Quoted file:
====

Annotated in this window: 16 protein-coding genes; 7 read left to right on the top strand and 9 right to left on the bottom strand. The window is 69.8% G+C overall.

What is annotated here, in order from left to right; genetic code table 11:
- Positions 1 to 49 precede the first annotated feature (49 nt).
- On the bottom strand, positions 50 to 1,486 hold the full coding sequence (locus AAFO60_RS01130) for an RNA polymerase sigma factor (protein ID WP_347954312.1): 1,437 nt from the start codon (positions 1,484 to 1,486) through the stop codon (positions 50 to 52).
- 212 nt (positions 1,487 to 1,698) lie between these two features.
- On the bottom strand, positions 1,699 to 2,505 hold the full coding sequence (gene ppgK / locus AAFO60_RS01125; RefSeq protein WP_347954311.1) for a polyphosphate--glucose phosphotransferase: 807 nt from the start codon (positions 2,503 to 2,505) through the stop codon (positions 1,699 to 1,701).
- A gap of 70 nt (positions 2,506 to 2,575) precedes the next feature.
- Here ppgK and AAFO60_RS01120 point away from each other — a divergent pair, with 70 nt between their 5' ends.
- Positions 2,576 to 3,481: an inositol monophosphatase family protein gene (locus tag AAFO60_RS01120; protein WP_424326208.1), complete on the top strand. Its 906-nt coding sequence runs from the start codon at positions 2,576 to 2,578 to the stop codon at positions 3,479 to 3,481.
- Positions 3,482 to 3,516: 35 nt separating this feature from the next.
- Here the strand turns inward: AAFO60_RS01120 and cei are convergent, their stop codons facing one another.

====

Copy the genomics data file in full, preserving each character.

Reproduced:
Annotated in this window: 16 protein-coding genes; 7 read left to right on the top strand and 9 right to left on the bottom strand. The window is 69.8% G+C overall.

What is annotated here, in order from left to right; genetic code table 11:
- Positions 1 to 49 precede the first annotated feature (49 nt).
- On the bottom strand, positions 50 to 1,486 hold the full coding sequence (locus AAFO60_RS01130) for an RNA polymerase sigma factor (protein ID WP_347954312.1): 1,437 nt from the start codon (positions 1,484 to 1,486) through the stop codon (positions 50 to 52).
- 212 nt (positions 1,487 to 1,698) lie between these two features.
- On the bottom strand, positions 1,699 to 2,505 hold the full coding sequence (gene ppgK / locus AAFO60_RS01125; RefSeq protein WP_347954311.1) for a polyphosphate--glucose phosphotransferase: 807 nt from the start codon (positions 2,503 to 2,505) through the stop codon (positions 1,699 to 1,701).
- A gap of 70 nt (positions 2,506 to 2,575) precedes the next feature.
- Here ppgK and AAFO60_RS01120 point away from each other — a divergent pair, with 70 nt between their 5' ends.
- Positions 2,576 to 3,481: an inositol monophosphatase family protein gene (locus tag AAFO60_RS01120; protein WP_424326208.1), complete on the top strand. Its 906-nt coding sequence runs from the start codon at positions 2,576 to 2,578 to the stop codon at positions 3,479 to 3,481.
- Positions 3,482 to 3,516: 35 nt separating this feature from the next.
- Here the strand turns inward: AAFO60_RS01120 and cei are convergent, their stop codons facing one another.